Of course, most respected anthropologists and biologists recognize that the New World Vampire, or *vampirus americanus*, differs greatly from the European species, or *vampirus continentalus*, but few films have recognized that the wide-open spaces of the U.S. produce a vastly altered creature than Europe’s dense urban spaces or intimate, if remote, medieval villages. But years before John Carpenter and the team of Quentin Tarantino and Robert Rodriguez documented the vampires that dwell in the lonely stretches of the Americas, the criminally underappreciated ethnographer Kathryn Bigelow did it — spookily, grimly, hilariously, gloriously — with 1987’s *Near Dark,* in which a coven of nasty bloodsuckers roam the deserted American Southwest.
I told myself I wasn’t gonna cry…
Did I say what a tremendous impact this film had on me? I remember the first time I saw it, during its initial release, at a sold-out late-night showing, not a child in sight, and I was not the only adult sniffling back tears of joy, thunderstruck by the sheer wonderfulness of this movie. And that feeling came rushing back, times ten, when I saw the film again in IMAX.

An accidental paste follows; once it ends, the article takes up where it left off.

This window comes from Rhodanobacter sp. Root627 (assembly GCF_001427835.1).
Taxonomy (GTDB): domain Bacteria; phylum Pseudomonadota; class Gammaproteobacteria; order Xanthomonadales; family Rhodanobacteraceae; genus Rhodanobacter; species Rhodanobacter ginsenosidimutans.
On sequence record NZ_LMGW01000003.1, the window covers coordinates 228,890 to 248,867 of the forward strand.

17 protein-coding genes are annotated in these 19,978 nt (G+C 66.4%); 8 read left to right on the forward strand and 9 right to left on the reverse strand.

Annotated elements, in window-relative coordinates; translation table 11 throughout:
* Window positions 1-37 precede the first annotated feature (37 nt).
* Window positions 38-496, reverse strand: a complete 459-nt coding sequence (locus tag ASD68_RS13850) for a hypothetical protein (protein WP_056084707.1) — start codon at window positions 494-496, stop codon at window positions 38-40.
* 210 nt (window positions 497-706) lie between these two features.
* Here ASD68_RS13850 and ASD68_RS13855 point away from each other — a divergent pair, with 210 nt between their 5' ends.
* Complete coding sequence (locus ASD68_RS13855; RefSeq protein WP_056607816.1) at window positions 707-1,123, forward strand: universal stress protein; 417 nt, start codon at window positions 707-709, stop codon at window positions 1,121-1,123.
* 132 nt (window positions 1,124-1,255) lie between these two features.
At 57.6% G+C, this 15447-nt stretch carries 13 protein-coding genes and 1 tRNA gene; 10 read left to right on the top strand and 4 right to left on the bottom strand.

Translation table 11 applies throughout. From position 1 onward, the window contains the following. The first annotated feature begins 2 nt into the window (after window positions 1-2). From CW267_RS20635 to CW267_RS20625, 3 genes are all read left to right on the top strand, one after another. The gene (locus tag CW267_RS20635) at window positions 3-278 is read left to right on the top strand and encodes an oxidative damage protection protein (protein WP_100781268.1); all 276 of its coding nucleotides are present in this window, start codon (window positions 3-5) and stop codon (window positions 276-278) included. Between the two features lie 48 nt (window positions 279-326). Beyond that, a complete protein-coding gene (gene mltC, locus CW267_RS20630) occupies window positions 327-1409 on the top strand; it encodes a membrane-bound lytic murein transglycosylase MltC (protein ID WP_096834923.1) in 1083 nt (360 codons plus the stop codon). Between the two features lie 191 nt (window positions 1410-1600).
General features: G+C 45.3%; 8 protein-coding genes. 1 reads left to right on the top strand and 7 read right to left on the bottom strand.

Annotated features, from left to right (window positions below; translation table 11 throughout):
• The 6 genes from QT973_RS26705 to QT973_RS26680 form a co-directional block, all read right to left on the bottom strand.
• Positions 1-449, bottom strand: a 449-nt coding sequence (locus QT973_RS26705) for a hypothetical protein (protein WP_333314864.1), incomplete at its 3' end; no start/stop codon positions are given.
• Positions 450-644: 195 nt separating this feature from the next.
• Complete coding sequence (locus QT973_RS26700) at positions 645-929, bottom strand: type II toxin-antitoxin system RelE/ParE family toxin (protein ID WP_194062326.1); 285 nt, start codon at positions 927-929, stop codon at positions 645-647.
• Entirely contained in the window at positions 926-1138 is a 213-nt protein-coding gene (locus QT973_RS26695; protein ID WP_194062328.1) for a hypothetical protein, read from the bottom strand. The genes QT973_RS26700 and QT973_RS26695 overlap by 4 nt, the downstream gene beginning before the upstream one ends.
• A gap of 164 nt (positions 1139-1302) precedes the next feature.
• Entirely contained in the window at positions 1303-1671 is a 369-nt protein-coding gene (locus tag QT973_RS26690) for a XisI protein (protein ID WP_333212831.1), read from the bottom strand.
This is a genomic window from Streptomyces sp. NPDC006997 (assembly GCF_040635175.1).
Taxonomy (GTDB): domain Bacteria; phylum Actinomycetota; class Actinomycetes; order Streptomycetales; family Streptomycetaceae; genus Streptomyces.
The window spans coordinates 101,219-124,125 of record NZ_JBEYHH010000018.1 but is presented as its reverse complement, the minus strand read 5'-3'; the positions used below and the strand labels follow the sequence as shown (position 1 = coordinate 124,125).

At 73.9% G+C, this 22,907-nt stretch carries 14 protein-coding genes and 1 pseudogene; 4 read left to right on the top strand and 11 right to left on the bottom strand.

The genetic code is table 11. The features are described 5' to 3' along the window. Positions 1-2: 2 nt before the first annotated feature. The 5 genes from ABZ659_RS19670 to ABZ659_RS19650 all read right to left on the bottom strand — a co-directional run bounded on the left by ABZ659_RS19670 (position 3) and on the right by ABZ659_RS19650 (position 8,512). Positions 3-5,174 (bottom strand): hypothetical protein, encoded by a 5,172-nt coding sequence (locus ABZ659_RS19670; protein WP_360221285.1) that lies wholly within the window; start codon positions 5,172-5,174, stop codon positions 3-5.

There are some serious gaps in my film education, I’m sorry to admit, but one of those gaps was recently filled when I saw *Apocalypse Now* for the first time.
Oh, the great mysteries of life. Why are we here? How will the universe end? And how does Clark Kent fit that flowing red cape under a business suit? Alas, none of these questions are answered on the new DVD releases of the Superman series, but jeepers, they’re swell.
And they don’t come much geekier or more touchstony than 1975’s Monty Python and the Holy Grail, not only damn near one of the funniest movies ever made but certainly one of the most quotable… at least for us endlessly self-referential types for whom all of life is but a never ceasing trail of opportunities to show off the ridiculous capability we have for retaining movie, computer, and science fiction trivia.
What is *The Third Man* is no great mystery: it’s one of the greatest expressions of the noir attitude ever committed to film.
In the wee hours of July 16, 1938, an insurance salesman Walter Neff sits down at a dictation machine in the offices of Pacific All-Risk in Los Angeles to record a confession. That guy Dietrichson, who died mysteriously? Neff killed him.
Annie Wilkes is King’s best psycho and one of the most banally malevolent visions of evil ever depicted onscreen — as played by the extraordinary Kathy Bates, she is a terror of frighteningly everyday proportions. A lonely, abandoned woman living in the Colorado mountains, her greatest solace comes from the romance novels of author Paul Sheldon (James Caan), all of which feature an heroine with the unlikely name of Misery.
Was *Taxi Driver* more disturbing, or less disturbing, before its unpleasant truths shifted into the real world?